Be Your Own VPS: Part 2 – Configure Hyper V Server 2016

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Greetings internet people, and thanks for
tuning in. I am Alaska Crypto Guy and this video is part
of my “Be Your Own VPS” series. In the previous video we downloaded and installed
Microsoft Hyper-V Server onto a server we built from an older Dell desktop computer. Today, I will show you how to configure the
server core side of Microsoft’s free Hyper-V Server 2016. Let’s start by booting the newly installed
server. In the previous video, I warned viewers that
the Hyper-V Server is a core installation and does not have a graphical user interface (GUI). Basic configuration of the server must be
performed through PowerShell and the command line. Don’t let that make you nervous; it is actually
pretty straightforward. For the more advanced configuration of the
server, you will be connecting remotely to the server from another Windows desktop. You will configure the rest of the settings
remotely using the Server Manager and Hyper-V Manager applications. These programs will be covered in a later
video. The Hyper-V Server core interface consists
of two windows that come up when you log into the server. The blue one is the Server Configuration window. This page contains several essential settings
that tell your server how to behave. The second window is a black terminal which
launches the command line. If you accidentally close the blue server
configuration utility, you may get it back by typing “sconfig” into the command prompt. Let’s start configuring the server. For this I like to start from the bottom and
work my way up the list. The order doesn’t really matter a whole
lot but I found this way works best for me. Type “10” into the Server Configuration
page and Press ENTER. This will bring up the Microsoft Telemetry
settings. As I read the info box that pops up, Telemetry
sounds a lot like tracking or information gathering that doesn’t sound particularly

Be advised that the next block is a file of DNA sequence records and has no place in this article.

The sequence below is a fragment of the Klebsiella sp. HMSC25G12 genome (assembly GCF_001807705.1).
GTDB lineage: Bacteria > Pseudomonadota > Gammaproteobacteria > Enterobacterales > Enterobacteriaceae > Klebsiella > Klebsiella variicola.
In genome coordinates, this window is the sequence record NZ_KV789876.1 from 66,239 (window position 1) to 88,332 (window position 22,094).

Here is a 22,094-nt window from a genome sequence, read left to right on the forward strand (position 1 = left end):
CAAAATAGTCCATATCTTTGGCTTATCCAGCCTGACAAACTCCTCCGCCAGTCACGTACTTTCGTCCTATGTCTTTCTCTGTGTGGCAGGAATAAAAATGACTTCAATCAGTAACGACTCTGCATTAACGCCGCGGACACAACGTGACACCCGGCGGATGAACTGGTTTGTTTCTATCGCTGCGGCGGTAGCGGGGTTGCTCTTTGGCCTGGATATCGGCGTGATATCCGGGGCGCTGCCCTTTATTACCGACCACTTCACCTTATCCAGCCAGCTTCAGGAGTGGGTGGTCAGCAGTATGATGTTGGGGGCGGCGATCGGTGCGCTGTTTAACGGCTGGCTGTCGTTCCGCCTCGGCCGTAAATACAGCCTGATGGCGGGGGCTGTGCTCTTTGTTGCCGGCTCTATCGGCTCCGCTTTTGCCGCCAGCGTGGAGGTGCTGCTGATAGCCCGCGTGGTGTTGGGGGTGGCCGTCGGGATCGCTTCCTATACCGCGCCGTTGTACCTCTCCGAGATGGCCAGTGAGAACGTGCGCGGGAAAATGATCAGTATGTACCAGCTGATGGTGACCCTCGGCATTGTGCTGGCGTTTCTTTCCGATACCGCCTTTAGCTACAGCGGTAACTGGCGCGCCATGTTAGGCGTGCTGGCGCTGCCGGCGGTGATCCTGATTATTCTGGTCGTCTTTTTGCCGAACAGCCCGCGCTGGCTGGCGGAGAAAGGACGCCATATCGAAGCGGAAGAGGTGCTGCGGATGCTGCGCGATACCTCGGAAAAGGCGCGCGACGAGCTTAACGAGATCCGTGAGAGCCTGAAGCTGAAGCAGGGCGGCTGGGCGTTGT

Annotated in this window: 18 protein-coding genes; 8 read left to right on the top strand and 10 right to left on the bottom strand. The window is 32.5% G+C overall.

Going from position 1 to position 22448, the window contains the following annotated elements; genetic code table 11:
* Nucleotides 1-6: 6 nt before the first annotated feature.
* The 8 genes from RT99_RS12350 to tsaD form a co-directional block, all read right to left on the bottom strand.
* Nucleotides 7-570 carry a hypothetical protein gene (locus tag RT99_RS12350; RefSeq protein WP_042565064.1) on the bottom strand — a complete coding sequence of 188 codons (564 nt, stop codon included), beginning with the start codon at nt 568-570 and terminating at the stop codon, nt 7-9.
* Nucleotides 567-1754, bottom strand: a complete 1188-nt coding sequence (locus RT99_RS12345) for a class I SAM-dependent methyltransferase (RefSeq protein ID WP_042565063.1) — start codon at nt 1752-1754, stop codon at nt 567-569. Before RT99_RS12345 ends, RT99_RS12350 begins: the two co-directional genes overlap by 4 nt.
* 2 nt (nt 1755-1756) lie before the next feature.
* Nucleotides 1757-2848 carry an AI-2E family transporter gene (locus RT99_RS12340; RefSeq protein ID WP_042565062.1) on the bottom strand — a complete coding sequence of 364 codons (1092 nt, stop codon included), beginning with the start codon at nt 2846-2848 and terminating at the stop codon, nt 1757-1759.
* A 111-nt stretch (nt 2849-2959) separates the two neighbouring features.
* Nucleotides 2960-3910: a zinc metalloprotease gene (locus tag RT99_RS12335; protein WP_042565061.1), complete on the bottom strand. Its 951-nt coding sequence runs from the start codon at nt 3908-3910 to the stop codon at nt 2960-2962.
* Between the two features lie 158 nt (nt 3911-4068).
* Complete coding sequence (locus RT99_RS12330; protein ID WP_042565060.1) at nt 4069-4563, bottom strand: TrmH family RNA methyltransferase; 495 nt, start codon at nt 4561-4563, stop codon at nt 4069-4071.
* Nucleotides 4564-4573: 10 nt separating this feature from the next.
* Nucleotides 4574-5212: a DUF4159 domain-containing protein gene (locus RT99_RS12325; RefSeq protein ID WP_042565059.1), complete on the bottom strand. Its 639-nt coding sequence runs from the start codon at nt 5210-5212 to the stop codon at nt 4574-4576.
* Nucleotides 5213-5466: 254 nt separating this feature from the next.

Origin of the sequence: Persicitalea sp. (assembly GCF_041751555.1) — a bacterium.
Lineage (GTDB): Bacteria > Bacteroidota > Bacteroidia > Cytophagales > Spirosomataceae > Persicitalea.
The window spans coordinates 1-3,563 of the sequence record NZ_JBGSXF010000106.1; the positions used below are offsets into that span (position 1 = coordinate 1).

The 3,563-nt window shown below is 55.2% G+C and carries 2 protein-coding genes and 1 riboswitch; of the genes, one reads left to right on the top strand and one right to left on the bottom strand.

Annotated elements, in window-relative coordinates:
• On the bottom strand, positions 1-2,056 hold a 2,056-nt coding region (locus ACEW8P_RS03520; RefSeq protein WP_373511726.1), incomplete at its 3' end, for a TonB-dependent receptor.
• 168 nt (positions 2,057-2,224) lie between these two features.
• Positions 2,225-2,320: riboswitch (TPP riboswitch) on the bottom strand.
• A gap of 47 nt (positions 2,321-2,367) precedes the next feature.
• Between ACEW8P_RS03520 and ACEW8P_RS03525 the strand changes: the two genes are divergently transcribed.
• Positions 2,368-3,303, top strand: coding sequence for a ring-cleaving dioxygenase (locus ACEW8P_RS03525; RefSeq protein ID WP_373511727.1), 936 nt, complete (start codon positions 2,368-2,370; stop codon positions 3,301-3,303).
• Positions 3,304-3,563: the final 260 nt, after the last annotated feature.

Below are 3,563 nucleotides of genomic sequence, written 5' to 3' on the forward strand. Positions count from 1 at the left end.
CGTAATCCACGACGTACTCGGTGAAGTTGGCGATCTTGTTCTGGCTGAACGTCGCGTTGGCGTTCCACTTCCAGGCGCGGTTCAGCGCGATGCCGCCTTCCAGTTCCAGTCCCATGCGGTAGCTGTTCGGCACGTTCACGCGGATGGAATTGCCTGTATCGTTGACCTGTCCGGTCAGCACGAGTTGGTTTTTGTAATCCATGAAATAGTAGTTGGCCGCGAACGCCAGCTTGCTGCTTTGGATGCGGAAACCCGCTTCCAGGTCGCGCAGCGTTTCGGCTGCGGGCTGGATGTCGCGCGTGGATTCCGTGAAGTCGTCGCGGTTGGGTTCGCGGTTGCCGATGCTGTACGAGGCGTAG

necessary so in order to keep our machine as private as possible, we will go ahead and
change these settings. Click “Yes” and then type the number “1”
and Press ENTER to restrict the amount of information your server will report back to
Microsoft. Next we will configure the Date and Time settings
of your server. If the date or time on your server is off
by even as little as a few minutes, it can cause connectivity problems on your network. Let’s start by changing the time zone to
your local time zone. Then click the “internet time” tab and
force an update of the time by clicking “update now” and wait for it to complete before
you click “ok”. Click “ok” a second time to close out
of the “date and time” settings. Type “8” and Press ENTER to open the Network
Settings configuration. I only have 1 network connection on this computer
but if you are going to host lots of different virtual machines that use a lot of bandwidth
you may want to install a second network card in your computer. Type “1” to enter the settings for the
first network adapter in the list. We are going to configure a static I-P address
on this machine. Type “1” again and Press ENTER to configure
it’s address. Type “S” for a static I-P address and
Press ENTER, then type the static IP address and subnet mask you want and Press ENTER. If you have IPv6 on your network you will
see an address listed after your IPv4 addresses. IPv6 allows you to host multiple master nodes
on the same virtual machine, so if you do not have this on your network you may want
to add it. I will create a video about how to do this
in the near future. You’ll also need to enter a default gateway,
which is usually your network’s router address, and Press ENTER. Note: If you enter a static IP address here,
be sure to assign or reserve that same IP address on your router. Since we are going to be configuring this
server remotely it is important to enable Remote Desktop. Type “4” to return to the main menu. Type “7” to enable “Remote Desktop”. Then type “E” to enable and Press ENTER. Then type “1” and Press ENTER to require
clients to use more secure connections when connecting to your server. You will see a dialog box that tells you when
Remote Desktop has been successfully enabled. Click “OK” to close that one. Let’s enter Windows Update Settings by typing
“5” and pressing enter. The default setting is “Download Only”
which is the best of the options for my needs. Because this is a server and I want to be
in control of when the server restarts I do not want the server automatically installing
updates. To keep the default setting type “D” and
Press ENTER or just skip configuring this section. There are just a few simple changes left and
you will be done with this part of the setup. Type “4” and Press ENTER to configure
remote management settings. Again, remote management is enabled by default
on this system and that is ok, but I also like to instruct my server to reply to pings
from other devices on my network because I find it aids in configuration. Type “3” and then click “Yes” to allow